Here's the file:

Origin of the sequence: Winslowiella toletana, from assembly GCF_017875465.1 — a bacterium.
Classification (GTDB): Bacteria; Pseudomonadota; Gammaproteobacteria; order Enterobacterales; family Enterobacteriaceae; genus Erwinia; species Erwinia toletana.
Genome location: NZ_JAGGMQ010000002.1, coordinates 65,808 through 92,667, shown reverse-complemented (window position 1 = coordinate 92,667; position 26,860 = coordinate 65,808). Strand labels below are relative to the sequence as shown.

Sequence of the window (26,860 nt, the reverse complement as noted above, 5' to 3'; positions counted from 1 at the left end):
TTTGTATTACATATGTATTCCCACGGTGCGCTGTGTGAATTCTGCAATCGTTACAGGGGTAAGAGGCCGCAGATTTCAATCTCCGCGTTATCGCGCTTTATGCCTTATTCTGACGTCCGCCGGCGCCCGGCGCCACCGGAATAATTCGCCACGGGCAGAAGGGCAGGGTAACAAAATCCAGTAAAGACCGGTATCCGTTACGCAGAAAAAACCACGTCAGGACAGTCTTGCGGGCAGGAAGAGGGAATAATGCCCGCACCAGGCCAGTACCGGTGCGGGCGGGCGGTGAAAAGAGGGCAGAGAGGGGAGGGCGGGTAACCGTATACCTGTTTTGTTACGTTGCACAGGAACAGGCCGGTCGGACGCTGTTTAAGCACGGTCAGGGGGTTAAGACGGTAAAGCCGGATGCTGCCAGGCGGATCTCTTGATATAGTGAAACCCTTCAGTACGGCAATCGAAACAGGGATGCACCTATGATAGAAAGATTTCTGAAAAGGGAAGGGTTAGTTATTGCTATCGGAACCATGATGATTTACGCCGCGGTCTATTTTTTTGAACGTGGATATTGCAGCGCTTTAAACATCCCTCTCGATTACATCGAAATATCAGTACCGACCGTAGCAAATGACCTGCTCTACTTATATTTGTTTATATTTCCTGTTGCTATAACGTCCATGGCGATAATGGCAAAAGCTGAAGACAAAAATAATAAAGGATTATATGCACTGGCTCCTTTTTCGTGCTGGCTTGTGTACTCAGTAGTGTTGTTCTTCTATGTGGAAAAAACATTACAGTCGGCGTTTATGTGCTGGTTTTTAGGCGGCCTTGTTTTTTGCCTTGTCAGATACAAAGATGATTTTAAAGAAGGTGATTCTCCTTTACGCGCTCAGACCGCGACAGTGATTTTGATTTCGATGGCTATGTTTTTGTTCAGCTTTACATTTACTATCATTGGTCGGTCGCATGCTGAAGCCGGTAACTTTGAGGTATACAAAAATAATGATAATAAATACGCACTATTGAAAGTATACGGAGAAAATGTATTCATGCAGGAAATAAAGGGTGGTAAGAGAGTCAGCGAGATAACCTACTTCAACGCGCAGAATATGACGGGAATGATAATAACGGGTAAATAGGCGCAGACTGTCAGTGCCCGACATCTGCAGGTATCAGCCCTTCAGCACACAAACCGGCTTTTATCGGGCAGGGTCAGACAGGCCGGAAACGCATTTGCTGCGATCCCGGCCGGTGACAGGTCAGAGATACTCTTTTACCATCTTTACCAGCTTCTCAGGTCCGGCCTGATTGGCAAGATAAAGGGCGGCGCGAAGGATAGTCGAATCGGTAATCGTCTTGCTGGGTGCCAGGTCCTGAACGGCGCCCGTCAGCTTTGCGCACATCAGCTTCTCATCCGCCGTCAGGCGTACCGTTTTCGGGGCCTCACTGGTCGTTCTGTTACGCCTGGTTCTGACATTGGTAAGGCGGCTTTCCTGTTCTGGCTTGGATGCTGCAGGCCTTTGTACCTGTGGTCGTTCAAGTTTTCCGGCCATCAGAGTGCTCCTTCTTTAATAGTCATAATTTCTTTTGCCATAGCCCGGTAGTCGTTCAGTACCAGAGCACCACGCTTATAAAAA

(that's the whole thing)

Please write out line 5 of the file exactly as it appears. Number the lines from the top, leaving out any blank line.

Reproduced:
TTTGTATTACATATGTATTCCCACGGTGCGCTGTGTGAATTCTGCAATCGTTACAGGGGTAAGAGGCCGCAGATTTCAATCTCCGCGTTATCGCGCTTTATGCCTTATTCTGACGTCCGCCGGCGCCCGGCGCCACCGGAATAATTCGCCACGGGCAGAAGGGCAGGGTAACAAAATCCAGTAAAGACCGGTATCCGTTACGCAGAAAAAACCACGTCAGGACAGTCTTGCGGGCAGGAAGAGGGAATAATGCCCGCACCAGGCCAGTACCGGTGCGGGCGGGCGGTGAAAAGAGGGCAGAGAGGGGAGGGCGGGTAACCGTATACCTGTTTTGTTACGTTGCACAGGAACAGGCCGGTCGGACGCTGTTTAAGCACGGTCAGGGGGTTAAGACGGTAAAGCCGGATGCTGCCAGGCGGATCTCTTGATATAGTGAAACCCTTCAGTACGGCAATCGAAACAGGGATGCACCTATGATAGAAAGATTTCTGAAAAGGGAAGGGTTAGTTATTGCTATCGGAACCATGATGATTTACGCCGCGGTCTATTTTTTTGAACGTGGATATTGCAGCGCTTTAAACATCCCTCTCGATTACATCGAAATATCAGTACCGACCGTAGCAAATGACCTGCTCTACTTATATTTGTTTATATTTCCTGTTGCTATAACGTCCATGGCGATAATGGCAAAAGCTGAAGACAAAAATAATAAAGGATTATATGCACTGGCTCCTTTTTCGTGCTGGCTTGTGTACTCAGTAGTGTTGTTCTTCTATGTGGAAAAAACATTACAGTCGGCGTTTATGTGCTGGTTTTTAGGCGGCCTTGTTTTTTGCCTTGTCAGATACAAAGATGATTTTAAAGAAGGTGATTCTCCTTTACGCGCTCAGACCGCGACAGTGATTTTGATTTCGATGGCTATGTTTTTGTTCAGCTTTACATTTACTATCATTGGTCGGTCGCATGCTGAAGCCGGTAACTTTGAGGTATACAAAAATAATGATAATAAATACGCACTATTGAAAGTATACGGAGAAAATGTATTCATGCAGGAAATAAAGGGTGGTAAGAGAGTCAGCGAGATAACCTACTTCAACGCGCAGAATATGACGGGAATGATAATAACGGGTAAATAGGCGCAGACTGTCAGTGCCCGACATCTGCAGGTATCAGCCCTTCAGCACACAAACCGGCTTTTATCGGGCAGGGTCAGACAGGCCGGAAACGCATTTGCTGCGATCCCGGCCGGTGACAGGTCAGAGATACTCTTTTACCATCTTTACCAGCTTCTCAGGTCCGGCCTGATTGGCAAGATAAAGGGCGGCGCGAAGGATAGTCGAATCGGTAATCGTCTTGCTGGGTGCCAGGTCCTGAACGGCGCCCGTCAGCTTTGCGCACATCAGCTTCTCATCCGCCGTCAGGCGTACCGTTTTCGGGGCCTCACTGGTCGTTCTGTTACGCCTGGTTCTGACATTGGTAAGGCGGCTTTCCTGTTCTGGCTTGGATGCTGCAGGCCTTTGTACCTGTGGTCGTTCAAGTTTTCCGGCCATCAGAGTGCTCCTTCTTTAATAGTCATAATTTCTTTTGCCATAGCCCGGTAGTCGTTCAGTACCAGAGCACCACGCTTATAAAAA